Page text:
Back in 1991, fine artist Marc Quinn, (one of what's now known as the Young British Artists) started the greatest self-portrait project of all time.

Self (1991) Marc Quinn

Self (blood head) is a self portrait that has been cast and frozen, made out of 4.5 litres of Quinn's own blood, reportedly extracted over a period of about 5 months. And every 5 years, he's updated the the project with a new version.

Over at Marc Quinn's official website, you can view each blood portrait in exquisite detail by zooming in on the heads.

detail of Self (1991) Marc Quinn. For higher resolution, make sure to {link url=""}view on Quinn's actual site{/link}.

I say this is the greatest self-portrait of all time, not just for the technical mastery and the visceral material they're made in: but because without a 'life-support' system to frame the frozen blood and keep it frozen, these portraits will one day decay. All portraits will decay eventually, whether by weathered erosion of marble or mouldy canvas or tarnished bronze. By crafting these heads out of his own blood, Quinn reconnects us to the the fact that in the fullness of time, no artist's attempt at immortality through self-portraiture will prevail. And of course the series will presumably end in the course of the artist's life, so the artwork's time-dimension has a death of sorts as well.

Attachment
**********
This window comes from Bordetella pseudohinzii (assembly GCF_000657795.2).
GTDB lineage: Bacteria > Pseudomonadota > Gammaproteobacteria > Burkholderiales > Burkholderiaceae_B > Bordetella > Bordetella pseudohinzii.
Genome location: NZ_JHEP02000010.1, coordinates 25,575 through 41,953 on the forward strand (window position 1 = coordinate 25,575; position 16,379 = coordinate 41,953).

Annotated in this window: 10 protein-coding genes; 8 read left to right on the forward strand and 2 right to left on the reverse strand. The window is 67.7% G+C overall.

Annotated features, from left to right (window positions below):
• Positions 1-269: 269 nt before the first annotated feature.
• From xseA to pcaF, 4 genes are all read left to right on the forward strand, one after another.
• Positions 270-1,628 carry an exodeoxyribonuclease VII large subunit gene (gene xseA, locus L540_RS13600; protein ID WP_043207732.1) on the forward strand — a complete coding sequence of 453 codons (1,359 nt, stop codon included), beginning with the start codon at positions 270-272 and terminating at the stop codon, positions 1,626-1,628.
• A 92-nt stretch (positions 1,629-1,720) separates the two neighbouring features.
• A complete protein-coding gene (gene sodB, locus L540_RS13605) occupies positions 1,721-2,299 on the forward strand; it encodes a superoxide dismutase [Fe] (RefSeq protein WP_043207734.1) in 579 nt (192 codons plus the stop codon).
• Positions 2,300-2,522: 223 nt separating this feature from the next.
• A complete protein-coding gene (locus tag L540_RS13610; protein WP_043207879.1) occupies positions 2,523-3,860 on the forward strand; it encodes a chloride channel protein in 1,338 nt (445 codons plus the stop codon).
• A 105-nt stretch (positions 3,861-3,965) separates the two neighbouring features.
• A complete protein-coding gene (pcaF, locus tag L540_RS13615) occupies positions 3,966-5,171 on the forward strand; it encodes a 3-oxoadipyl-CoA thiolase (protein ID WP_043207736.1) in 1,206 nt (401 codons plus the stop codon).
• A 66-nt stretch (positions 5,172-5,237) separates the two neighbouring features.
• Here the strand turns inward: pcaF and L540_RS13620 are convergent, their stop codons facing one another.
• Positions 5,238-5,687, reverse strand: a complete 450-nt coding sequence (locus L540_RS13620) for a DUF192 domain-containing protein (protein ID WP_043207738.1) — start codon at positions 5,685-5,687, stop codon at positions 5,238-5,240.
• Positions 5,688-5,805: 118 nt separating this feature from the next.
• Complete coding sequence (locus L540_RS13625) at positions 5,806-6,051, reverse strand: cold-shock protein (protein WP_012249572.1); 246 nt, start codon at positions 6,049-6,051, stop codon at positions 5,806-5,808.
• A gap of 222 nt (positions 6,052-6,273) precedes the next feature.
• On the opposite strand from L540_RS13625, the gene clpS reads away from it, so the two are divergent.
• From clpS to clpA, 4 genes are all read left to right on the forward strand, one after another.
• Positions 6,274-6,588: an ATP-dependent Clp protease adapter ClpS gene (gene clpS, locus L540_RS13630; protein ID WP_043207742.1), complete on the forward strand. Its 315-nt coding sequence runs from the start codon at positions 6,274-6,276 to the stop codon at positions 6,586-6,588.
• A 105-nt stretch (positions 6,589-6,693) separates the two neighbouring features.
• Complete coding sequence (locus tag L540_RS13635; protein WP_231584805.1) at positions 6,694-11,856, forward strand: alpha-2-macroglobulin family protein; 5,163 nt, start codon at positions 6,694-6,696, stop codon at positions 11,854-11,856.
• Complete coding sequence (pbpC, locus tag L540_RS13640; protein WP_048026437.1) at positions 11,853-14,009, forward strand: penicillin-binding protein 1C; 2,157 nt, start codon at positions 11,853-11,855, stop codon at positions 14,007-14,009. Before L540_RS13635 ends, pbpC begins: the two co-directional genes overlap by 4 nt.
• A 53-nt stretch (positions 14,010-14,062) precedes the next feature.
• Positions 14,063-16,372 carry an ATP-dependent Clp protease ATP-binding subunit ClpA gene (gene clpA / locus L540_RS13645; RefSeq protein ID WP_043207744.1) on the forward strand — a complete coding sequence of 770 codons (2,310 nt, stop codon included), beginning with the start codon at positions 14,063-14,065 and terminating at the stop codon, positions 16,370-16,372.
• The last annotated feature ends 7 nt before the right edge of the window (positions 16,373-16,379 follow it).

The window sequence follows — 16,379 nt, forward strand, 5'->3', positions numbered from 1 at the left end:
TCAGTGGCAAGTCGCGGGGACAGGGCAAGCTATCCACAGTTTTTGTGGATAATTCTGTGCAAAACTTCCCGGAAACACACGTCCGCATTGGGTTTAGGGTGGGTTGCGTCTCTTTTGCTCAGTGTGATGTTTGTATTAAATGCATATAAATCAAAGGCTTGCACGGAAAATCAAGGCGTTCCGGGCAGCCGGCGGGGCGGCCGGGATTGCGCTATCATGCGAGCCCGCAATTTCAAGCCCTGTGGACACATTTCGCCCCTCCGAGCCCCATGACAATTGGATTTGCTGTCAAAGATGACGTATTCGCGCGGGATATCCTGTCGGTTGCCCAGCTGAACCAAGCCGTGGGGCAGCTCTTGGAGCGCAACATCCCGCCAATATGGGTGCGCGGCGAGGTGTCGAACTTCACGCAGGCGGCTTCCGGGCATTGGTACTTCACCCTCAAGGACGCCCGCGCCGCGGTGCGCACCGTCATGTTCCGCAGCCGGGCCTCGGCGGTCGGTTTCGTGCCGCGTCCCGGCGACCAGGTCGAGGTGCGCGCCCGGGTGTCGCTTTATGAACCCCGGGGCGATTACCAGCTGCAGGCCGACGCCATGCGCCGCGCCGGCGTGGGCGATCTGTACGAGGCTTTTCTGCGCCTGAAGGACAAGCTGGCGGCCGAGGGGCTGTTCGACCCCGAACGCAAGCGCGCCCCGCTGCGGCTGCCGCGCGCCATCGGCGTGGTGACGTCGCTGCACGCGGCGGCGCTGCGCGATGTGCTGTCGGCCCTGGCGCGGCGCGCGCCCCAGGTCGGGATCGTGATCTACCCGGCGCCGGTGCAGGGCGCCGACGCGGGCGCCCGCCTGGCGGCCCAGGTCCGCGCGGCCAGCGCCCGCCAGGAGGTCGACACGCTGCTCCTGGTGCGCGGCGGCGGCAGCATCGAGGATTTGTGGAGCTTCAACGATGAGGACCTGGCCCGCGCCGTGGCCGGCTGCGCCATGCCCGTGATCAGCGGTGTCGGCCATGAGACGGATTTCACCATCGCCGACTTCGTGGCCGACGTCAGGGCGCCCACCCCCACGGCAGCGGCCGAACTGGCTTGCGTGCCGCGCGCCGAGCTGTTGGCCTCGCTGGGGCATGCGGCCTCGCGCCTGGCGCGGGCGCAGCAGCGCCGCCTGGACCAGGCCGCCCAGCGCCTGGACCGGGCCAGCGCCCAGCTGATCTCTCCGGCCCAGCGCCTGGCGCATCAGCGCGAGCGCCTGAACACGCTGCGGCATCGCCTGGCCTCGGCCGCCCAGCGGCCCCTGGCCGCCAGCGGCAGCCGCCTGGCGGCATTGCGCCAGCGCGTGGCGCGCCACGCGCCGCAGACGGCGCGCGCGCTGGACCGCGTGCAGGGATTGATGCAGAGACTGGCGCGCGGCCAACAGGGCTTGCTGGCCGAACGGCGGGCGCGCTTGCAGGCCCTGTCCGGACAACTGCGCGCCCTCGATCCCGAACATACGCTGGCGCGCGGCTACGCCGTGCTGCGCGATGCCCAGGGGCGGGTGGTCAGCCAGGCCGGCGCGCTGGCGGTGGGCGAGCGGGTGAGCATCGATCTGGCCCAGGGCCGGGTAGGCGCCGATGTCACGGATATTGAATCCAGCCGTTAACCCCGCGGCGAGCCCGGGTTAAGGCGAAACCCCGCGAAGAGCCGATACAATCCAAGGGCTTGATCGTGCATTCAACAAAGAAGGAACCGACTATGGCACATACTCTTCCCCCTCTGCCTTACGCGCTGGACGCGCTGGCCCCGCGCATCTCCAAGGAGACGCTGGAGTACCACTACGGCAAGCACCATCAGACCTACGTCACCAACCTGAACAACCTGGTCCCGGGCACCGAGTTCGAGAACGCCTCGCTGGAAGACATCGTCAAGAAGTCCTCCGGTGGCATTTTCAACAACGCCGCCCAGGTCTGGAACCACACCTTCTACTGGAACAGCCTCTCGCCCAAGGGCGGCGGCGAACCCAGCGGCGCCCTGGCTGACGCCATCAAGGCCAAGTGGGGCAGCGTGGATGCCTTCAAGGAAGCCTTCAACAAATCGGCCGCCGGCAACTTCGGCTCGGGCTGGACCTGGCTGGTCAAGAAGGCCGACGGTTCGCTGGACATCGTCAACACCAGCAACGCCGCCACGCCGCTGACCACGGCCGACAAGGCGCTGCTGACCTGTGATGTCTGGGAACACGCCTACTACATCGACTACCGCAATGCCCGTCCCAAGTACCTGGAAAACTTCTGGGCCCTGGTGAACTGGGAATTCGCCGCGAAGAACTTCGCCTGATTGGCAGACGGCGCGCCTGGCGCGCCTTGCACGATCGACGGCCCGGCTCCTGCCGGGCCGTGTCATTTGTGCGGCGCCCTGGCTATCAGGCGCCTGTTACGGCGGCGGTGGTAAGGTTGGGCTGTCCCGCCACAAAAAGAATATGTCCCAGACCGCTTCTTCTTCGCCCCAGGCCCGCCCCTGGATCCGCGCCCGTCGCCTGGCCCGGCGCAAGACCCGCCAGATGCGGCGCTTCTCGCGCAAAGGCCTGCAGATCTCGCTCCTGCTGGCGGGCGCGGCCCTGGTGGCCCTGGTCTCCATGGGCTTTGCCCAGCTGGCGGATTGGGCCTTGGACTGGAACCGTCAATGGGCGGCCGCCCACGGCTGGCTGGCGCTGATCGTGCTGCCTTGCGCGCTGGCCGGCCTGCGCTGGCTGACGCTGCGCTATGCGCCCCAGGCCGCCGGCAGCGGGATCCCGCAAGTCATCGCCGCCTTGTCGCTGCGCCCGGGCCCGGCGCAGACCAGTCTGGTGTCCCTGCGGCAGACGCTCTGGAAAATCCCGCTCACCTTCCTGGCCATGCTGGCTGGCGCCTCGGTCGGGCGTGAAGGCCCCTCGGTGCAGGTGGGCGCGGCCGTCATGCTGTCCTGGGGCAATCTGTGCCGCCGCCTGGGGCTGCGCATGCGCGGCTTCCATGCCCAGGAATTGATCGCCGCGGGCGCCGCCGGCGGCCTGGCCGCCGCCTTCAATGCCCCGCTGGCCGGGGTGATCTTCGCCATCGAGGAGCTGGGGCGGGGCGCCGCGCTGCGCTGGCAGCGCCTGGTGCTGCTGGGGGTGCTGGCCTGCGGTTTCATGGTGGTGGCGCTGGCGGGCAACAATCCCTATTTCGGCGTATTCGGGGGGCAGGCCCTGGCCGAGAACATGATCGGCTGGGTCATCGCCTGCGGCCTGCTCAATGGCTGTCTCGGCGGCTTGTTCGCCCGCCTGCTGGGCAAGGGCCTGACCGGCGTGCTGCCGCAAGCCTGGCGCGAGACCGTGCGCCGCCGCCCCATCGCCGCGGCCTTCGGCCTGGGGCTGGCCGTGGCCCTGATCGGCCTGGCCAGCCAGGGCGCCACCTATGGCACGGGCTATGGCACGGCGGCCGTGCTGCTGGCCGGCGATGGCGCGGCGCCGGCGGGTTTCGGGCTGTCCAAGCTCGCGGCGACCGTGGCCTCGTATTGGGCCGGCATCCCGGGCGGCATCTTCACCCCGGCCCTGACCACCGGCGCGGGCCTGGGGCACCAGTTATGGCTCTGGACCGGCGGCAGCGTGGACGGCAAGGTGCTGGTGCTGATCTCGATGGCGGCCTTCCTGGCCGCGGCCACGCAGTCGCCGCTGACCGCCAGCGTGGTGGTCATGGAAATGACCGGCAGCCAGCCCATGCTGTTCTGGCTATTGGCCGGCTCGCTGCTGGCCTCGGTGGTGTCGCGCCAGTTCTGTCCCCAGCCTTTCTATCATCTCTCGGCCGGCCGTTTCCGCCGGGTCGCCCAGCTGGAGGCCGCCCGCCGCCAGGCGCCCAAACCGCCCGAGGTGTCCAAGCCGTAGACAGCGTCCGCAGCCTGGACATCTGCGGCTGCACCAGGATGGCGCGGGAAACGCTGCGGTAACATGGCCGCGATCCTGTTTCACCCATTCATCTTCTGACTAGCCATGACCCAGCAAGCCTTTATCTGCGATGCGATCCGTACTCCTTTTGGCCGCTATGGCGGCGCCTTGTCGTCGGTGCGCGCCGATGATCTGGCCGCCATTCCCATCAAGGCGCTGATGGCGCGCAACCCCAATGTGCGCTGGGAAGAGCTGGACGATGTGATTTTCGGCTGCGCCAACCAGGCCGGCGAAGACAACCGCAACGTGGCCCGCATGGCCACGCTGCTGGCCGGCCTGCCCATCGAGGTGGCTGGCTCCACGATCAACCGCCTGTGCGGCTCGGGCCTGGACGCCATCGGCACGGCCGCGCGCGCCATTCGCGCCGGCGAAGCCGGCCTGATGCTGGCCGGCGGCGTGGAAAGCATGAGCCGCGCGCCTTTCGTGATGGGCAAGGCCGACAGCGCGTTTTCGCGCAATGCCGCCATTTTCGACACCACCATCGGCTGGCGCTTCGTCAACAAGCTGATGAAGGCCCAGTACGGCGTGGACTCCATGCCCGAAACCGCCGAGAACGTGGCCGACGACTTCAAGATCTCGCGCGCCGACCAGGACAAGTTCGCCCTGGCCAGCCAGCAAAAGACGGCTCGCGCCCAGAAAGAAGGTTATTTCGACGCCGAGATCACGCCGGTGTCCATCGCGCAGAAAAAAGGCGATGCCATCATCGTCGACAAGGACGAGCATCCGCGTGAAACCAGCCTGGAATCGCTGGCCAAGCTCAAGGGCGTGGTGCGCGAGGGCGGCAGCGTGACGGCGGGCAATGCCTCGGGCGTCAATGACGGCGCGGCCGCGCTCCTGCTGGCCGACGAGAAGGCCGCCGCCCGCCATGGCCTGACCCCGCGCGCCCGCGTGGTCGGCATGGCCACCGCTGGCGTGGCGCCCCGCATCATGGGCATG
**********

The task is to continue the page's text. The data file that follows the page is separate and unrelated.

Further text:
Self (2006) Marc Quinn

The Self project is a kind of visual onomatopoeia: a self-portrait, made out of the artist himself, through time. But is it the greatest, most appropriately-done self-portrait that ever will be made?

I don't think so. As the sub-field of science-art known as bioart gains traction, I think we could one day see a self-portrait even closer to an individual artist: giant masses of cultured, extracted DNA perhaps; moulded and animated, a moving person in a tank. A sort of mash-up from Quinn's DNA portrait of geneticist Sir John Sulston and the infamous shark-in-formaldehyde by fellow Young British Artist Damien Hirst. Or perhaps a great-grandchild of a Second Life avatar will appear as the truest, most apt self-portrait of all time.

Or perhaps, wonderfully, something unknown, some technique and vision over our horizon that will shock and attract as beautifully as Self continues to do.